Florida in Monroe County, Missouri — The American Midwest (Upper Plains)
Mark Twain (Samuel Longhorne Clemens) was born in the nearby village of Florida, Nov. 30, 1835. His birthplace was given to the Mark Twain Memorial Park Association by M.A. Violette, 1924, and is maintained as a museum. The two-room clapboard house was rented by Twain's parents, John M. and Jane Lampton Clemens, upon their arrival here from Tennessee, 1835. Before it was moved to the park, 1930, it had been moved once before and had seen use as a printing office, grain storage shed, and cow shelter.
Twain spent many summers on his Uncle John Quarles' farm near Florida after his parents moved, in 1839, to Hannibal, Mo. It was from his boyhood in Hannibal and here that he drew material for "Tom Sawyer" and "Huckleberry Finn."
In 1853, Twain left a job on his brother Orion's Hannibal newspaper to become a printer, Mississippi River pilot, and a miner, writer, and lecturer in the West, where he adopted the pen name, Mark Twain (two fathoms - a river measure). In 1870 he married Olivia Langdon. He died April 21, 1910, and is buried in Elmira, N.Y.
Mark Twain State Park, beautiful tract of woodland along the South
The Bringhurst bust of Twain in Florida was erected by the State, 1913. In Hannibal are the State statue of Twain by Hibbard; his statue of Tom and Huck; the Mark Twain Museum and Home; Becky Thatcher House; Mark Twain Cave; and other sites. In Florida's cemetery are buried Twain's sister and other relatives.
Located at Perry, to the southeast, is the Mark Twain Research Foundation and its collections. The State Historical Society of Missouri, Columbia, has a noted collection of Twain's writings and a file of Hannibal newspapers on which he worked.
It is of interest that General Ulysses S. Grant's first assignment of the Civil War brought him to Florida, July 1861. He was looking for Col. T.A. Harris, who had withdrawn.
Erected 1953 by State Historical Society of Missouri and State Highway Commission.
Topics and series. This historical marker is listed in these topic lists: Arts, Letters, Music • Parks & Recreational Areas. In addition, it is included in the Missouri, The State Historical Society of series list. A significant historical date for this entry is November 30, 1835.
Location. 39° 29.267′ Touch for map. Marker is at or near this postal address: 37352 Shrine Road, Stoutsville MO 65283, United States of America. Touch for directions.
Other nearby markers. At least 2 other markers are within 12 miles of this marker, measured as the crow flies. The Town of Florida (approx. 0.3 miles away); James Monroe (approx. 11.8 miles away).
Related markers. Click here for a list of markers that are related to this marker. Mark Twain Birthplace
Also see . . .
1. Mark Twain Birthplace State Historic Site Video. This link presents a short professional interpretive video about the Mark Twain birthplace site. (Submitted on September 22, 2018, by Cosmos Mariner of Cape Canaveral, Florida.)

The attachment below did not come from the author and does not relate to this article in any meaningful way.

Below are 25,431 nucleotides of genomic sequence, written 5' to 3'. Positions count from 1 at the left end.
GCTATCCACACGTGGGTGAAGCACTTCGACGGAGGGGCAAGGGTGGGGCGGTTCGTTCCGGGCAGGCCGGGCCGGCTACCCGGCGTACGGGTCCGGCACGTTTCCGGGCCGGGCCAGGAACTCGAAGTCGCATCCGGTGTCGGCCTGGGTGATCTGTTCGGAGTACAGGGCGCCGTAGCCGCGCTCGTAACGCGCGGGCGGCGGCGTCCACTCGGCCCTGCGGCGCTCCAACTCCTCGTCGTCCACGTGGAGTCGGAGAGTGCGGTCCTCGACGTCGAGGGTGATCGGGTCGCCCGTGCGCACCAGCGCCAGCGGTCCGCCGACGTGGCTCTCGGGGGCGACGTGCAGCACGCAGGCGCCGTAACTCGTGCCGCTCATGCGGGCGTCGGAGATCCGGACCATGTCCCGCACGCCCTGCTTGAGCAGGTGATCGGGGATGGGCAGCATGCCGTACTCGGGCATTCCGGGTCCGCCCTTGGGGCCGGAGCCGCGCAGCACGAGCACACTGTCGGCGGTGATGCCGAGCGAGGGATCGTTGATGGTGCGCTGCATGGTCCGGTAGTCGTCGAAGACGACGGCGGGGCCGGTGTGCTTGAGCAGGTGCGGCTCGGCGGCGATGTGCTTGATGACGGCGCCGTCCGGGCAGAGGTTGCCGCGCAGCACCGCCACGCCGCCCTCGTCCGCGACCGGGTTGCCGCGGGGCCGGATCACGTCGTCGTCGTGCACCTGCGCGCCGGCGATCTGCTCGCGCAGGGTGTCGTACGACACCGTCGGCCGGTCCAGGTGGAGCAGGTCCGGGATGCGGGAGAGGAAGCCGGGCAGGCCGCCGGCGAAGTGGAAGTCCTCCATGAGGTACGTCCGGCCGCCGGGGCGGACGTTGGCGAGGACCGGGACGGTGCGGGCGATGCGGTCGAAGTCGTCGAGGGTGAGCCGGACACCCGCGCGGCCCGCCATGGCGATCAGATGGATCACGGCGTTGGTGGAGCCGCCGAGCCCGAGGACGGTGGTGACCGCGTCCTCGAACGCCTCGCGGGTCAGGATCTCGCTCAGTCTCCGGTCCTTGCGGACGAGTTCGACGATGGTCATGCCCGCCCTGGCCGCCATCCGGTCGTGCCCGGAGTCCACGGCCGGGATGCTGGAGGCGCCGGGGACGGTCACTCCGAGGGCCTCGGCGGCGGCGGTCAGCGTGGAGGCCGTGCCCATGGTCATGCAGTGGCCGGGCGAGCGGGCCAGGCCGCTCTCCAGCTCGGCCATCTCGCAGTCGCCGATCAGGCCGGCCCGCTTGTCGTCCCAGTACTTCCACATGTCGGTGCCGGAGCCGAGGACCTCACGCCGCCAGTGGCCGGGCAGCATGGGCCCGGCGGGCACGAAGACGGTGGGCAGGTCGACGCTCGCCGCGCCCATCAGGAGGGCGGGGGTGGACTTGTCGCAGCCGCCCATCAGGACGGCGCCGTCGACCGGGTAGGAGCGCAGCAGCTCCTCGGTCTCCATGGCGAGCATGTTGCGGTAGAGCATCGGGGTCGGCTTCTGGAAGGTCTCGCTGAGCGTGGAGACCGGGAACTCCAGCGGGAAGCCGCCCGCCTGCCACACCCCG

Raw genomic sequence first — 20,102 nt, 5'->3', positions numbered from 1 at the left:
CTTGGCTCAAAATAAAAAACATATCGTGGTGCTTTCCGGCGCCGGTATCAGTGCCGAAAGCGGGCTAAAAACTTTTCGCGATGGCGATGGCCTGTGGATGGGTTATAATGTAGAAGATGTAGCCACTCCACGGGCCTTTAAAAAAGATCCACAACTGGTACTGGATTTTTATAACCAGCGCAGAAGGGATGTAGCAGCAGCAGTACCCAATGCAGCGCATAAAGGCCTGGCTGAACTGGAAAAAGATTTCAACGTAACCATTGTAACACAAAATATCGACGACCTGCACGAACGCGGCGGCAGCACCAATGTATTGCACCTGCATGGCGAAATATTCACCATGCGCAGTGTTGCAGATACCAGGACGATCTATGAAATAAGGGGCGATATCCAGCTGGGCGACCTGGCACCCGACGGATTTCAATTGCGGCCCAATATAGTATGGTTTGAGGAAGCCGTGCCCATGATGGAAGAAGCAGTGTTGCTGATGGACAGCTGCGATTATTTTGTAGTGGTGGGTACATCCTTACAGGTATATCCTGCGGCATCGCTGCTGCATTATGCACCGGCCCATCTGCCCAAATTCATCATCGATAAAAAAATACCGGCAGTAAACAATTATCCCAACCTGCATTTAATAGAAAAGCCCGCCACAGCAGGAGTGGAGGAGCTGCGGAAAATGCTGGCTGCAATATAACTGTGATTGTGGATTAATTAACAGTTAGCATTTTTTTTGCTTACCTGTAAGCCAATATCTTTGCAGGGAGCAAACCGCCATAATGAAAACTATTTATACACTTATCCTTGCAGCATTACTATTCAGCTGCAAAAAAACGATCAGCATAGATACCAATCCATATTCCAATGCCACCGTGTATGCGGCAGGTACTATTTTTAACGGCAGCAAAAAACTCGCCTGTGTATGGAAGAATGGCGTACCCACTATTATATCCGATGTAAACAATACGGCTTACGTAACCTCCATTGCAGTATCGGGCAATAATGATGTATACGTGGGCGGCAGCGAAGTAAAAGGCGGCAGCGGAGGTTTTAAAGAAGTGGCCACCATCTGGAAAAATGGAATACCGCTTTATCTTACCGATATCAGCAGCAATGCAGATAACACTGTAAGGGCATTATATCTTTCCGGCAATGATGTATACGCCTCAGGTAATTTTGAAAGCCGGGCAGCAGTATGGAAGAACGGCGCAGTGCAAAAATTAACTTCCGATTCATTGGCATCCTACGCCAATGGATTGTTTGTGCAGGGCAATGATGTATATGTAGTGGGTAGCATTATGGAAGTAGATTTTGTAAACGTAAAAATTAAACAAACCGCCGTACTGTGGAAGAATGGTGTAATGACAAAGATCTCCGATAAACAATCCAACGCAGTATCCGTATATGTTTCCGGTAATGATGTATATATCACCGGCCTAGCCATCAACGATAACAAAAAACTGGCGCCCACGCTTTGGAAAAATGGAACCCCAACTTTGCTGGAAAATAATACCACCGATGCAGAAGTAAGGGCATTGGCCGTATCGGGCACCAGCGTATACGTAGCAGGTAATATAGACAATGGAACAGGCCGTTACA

2. Mark Twain Birthplace State Historic Site. With Halley’s Comet clearly visible in the heavens, Samuel Langhorne Clemens (Mark Twain) was born Nov. 30, 1835, in Florida, Mo., in a very small, two-room cabin that is today preserved inside a modern museum. This cabin sheltered eight people after Samuel was born: John and Jane Clemens, along with their five children -- Orion, Pamela, Margaret, Benjamin, and the infant Samuel -- and a teenage slave. Mark Twain once wrote, "Recently someone in Missouri sent me a picture of the house I was born in. Heretofore (Submitted on September 22, 2018, by Cosmos Mariner of Cape Canaveral, Florida.)
3. Wikipedia entry for Mark Twain. Excerpt:
Twain describes his boyhood in Life on the Mississippi, stating that “there was but one permanent ambition” among his comrades: to be a steamboatman. “Pilot was the grandest position of all. The pilot, even in those days of trivial wages, had a princely salary – from a hundred and fifty to two hundred and fifty dollars a month, and no board to pay.” As Twain described it, the pilot’s prestige exceeded that of the captain. The pilot had to “get up a warm personal acquaintanceship with every old snag and one-limbed cottonwood and every obscure wood pile that ornaments the banks of this river for twelve hundred miles; and more than that, must... actually know where these things are in the dark.” Steamboat pilot Horace E. Bixby took Twain on as a cub pilot to teach him the river between New Orleans and St. Louis for $500 (equivalent to $15,000 today), payable out of Twain’s first wages after graduating. Twain(Submitted on November 28, 2020.)
Credits. This page was last revised on November 29, 2020. It was originally submitted on September 22, 2018, by Cosmos Mariner of Cape Canaveral, Florida. This page has been viewed 430 times since then and 58 times this year. Last updated on November 29, 2020, by Carl Gordon Moore Jr. of North East, Maryland. Photos: 1, 2, 3, 4, 5, 6. submitted on September 22, 2018, by Cosmos Mariner of Cape Canaveral, Florida. 7, 8. submitted on October 30, 2018, by Cosmos Mariner of Cape Canaveral, Florida. • Devry Becker Jones was the editor who published this page.